Thursday, August 11, 2022

Fed officials vow to fight inflation, rate cuts unlikely next year

Federal Reserve officials on Tuesday expressed their determination to continue fighting to keep inflation down, as one said next month.rate increaseTwo yards may be enough to get there.

St. Louis Fed Chairman James Bullard said he prefers a “front-loaded” strategy of sharp rate hikes and expects federal fundingRate of interestIt may reach 3.75%-4% by the end of the year. His colleagues, Thomas Barkin and Neil Kashkari, the presidents of the Fed Banks in Richmond and Minneapolis, said,Central bankA recession is possible while working to keep inflation down.

San Francisco Fed Chair Mary Daly still believes the central bank can keep inflation under control without causing massive unemployment and recession. She said in an interview with Reuters that she would “start with a reasonable view of a 50 basis point increase in September” because she believed she saw evidence of a turnaround, “but if inflation continues to rise.” If the labor market is not slowing down, there are indications that a 75 basis point increase may be more appropriate.”

In an interview with financial media CNBC, Bullard said: “We will still have a restrictive monetary policy. Rates should be raised to 3.75%-4% this year. Doing it in one or several sittings is a good question.” I like the advance rate. Interest strengthens our credibility to fight inflation.”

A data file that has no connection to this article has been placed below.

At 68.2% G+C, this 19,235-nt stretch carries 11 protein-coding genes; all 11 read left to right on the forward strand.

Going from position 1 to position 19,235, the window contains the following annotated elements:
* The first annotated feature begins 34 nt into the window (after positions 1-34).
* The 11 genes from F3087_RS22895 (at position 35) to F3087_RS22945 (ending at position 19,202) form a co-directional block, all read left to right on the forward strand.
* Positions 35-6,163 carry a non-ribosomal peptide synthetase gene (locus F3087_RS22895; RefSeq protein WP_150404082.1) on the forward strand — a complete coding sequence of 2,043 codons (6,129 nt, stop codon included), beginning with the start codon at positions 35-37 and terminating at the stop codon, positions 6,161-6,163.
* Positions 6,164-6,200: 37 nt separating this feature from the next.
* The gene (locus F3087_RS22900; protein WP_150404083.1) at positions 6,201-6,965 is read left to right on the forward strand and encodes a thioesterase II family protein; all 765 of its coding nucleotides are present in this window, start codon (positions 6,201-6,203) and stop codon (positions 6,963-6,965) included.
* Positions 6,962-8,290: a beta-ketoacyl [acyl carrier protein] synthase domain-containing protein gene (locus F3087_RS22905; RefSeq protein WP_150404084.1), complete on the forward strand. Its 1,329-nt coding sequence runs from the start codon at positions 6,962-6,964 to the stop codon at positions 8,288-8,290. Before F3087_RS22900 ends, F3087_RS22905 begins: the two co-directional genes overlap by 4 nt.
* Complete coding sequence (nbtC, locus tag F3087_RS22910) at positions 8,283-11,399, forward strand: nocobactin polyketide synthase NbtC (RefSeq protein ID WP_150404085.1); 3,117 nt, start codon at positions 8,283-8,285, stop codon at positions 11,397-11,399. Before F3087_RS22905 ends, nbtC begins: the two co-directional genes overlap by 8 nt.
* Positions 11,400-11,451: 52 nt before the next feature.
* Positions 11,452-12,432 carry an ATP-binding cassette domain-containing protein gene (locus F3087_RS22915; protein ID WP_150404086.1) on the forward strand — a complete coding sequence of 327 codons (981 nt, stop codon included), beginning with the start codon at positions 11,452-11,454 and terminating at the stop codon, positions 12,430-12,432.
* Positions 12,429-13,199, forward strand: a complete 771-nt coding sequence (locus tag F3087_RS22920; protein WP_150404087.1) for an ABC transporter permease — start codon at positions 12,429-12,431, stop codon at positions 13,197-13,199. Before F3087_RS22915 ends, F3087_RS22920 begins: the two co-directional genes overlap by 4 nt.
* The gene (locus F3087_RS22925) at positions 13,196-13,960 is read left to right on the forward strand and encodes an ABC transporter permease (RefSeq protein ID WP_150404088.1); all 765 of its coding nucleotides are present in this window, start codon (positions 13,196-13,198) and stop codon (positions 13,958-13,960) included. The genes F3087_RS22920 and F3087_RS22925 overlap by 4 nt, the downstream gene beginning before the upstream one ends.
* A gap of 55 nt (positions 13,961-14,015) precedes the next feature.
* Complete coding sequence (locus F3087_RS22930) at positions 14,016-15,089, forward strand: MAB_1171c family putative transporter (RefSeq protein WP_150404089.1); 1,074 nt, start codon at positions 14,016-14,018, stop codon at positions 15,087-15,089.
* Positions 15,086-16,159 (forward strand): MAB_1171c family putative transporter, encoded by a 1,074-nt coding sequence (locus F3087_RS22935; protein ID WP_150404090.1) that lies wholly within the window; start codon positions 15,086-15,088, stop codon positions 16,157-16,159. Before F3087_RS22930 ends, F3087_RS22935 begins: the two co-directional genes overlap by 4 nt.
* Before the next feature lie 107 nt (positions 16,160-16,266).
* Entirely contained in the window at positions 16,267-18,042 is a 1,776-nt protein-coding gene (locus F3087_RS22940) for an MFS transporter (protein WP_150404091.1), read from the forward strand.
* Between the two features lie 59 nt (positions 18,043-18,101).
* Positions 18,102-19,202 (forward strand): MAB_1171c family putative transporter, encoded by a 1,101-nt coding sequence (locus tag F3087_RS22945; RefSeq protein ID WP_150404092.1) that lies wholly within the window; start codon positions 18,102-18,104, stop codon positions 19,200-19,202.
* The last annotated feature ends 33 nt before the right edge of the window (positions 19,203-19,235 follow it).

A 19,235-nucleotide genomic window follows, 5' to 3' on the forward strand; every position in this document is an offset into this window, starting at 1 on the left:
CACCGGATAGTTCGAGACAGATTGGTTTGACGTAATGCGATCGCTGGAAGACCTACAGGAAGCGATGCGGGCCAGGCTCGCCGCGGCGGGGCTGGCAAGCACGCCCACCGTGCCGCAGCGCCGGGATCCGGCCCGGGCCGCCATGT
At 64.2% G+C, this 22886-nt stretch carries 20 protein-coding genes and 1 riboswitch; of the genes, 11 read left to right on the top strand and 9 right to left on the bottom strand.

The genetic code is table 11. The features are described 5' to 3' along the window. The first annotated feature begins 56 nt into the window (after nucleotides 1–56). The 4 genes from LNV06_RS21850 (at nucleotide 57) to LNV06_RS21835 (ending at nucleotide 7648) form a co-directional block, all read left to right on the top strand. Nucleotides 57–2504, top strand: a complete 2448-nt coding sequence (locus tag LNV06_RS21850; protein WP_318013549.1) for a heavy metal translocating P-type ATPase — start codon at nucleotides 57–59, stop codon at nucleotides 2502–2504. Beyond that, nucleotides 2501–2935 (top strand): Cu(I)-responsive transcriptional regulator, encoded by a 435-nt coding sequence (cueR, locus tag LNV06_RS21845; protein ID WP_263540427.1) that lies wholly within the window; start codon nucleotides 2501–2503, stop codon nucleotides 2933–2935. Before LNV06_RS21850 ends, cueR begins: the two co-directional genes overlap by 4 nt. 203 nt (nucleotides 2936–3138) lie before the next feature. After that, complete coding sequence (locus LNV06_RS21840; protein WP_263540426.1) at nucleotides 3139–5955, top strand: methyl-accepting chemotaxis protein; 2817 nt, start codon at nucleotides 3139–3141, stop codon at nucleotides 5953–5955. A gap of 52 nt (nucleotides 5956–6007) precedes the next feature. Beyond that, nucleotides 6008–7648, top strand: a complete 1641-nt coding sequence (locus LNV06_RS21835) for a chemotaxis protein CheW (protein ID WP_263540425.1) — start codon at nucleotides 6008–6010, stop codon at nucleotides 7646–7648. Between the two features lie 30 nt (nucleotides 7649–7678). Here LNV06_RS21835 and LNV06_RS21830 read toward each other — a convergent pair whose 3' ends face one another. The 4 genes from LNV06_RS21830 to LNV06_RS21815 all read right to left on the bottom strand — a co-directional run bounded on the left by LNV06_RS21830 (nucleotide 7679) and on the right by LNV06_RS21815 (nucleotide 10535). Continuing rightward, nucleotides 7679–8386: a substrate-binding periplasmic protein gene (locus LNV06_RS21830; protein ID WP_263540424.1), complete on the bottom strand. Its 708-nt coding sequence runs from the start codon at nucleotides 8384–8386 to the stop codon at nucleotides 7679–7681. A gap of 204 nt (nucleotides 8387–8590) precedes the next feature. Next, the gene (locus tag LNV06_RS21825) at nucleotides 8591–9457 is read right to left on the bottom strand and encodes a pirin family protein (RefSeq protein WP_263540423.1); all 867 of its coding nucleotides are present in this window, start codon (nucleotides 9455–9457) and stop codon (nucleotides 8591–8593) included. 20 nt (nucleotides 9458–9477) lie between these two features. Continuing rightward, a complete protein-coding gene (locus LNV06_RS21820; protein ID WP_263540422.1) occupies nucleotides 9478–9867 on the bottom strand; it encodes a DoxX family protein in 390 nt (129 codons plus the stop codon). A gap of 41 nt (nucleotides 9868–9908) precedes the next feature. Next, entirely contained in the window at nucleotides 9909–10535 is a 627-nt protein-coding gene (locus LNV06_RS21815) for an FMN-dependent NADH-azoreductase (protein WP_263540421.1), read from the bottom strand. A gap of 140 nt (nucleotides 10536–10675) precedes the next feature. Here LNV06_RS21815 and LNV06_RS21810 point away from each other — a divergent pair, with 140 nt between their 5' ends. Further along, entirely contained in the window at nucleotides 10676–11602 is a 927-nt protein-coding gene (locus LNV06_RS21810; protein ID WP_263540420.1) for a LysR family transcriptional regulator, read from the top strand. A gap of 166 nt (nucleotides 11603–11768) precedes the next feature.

Statements from Fed chairmen this week emphasized that inflation, the worst in 40 years, has not slowed, countering the notion that the central bank may turn to easing monetary tightening. Fed Chairman Paul Powell last week, citing FOMC members, expected the benchmark rate to rise to 3.4% by the end of this year and 3.8% in 2023.

Bollard said before the central bank thinks it has done enough, it must see strong evidence that headline and other key inflation rates have fallen across the board. After that, the Fed is likely to keep interest rates on hold longer enough to see price growth slowing across the board.

Kashari, who has not voted on monetary policy this year, said it is highly unlikely that the Fed will cut rates next year. “Some financial markets are showing that they expect us to cut rates next year,” he said. “I wouldn’t say it’s impossible, but based on what I know about inflation dynamics, it looks like a very unlikely scenario now. A more likely scenario is to keep raising rates and stop when Till we are convinced that inflation will come back to 2%.”


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